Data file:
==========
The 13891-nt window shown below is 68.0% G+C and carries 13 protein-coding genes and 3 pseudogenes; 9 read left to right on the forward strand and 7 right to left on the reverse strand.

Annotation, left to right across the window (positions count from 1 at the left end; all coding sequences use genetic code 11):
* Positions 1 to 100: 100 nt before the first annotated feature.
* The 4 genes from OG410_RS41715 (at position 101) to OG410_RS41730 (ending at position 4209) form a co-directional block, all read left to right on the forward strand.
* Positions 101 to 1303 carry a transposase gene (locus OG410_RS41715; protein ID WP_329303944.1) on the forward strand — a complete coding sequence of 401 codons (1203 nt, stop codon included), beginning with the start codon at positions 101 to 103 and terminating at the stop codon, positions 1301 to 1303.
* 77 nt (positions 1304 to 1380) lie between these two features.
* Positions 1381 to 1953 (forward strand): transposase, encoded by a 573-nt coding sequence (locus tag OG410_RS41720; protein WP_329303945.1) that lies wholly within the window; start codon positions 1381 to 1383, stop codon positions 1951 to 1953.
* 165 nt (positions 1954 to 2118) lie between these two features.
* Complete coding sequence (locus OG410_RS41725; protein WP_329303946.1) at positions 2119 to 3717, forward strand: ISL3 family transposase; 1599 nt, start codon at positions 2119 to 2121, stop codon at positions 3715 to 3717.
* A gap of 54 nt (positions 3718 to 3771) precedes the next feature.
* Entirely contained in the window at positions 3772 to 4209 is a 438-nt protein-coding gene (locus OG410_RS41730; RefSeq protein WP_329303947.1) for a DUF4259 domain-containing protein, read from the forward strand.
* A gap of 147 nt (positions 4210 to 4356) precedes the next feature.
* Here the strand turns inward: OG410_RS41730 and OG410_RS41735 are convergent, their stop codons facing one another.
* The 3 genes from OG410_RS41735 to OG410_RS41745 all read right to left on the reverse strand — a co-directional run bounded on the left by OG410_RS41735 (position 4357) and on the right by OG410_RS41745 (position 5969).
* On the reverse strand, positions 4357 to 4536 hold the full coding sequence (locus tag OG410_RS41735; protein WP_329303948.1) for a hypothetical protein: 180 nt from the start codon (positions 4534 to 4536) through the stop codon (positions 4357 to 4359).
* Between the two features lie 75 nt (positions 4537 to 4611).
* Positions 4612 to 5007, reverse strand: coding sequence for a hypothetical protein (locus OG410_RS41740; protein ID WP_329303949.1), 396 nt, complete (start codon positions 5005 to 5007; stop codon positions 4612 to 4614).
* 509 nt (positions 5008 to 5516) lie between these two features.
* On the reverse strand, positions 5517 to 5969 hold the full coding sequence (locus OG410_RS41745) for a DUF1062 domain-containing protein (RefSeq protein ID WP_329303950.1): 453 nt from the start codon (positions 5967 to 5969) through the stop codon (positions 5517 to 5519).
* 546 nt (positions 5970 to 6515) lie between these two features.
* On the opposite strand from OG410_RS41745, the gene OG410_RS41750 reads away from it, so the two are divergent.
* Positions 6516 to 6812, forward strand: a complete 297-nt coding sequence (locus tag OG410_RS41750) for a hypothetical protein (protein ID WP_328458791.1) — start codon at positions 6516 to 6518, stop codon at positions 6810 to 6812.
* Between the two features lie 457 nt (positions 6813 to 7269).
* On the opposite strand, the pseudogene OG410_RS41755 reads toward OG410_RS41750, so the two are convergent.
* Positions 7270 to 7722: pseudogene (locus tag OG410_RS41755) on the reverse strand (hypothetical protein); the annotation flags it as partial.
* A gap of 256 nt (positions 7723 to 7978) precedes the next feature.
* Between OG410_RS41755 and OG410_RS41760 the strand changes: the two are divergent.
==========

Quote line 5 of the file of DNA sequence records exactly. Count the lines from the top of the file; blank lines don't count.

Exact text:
* Positions 101 to 1303 carry a transposase gene (locus OG410_RS41715; protein ID WP_329303944.1) on the forward strand — a complete coding sequence of 401 codons (1203 nt, stop codon included), beginning with the start codon at positions 101 to 103 and terminating at the stop codon, positions 1301 to 1303.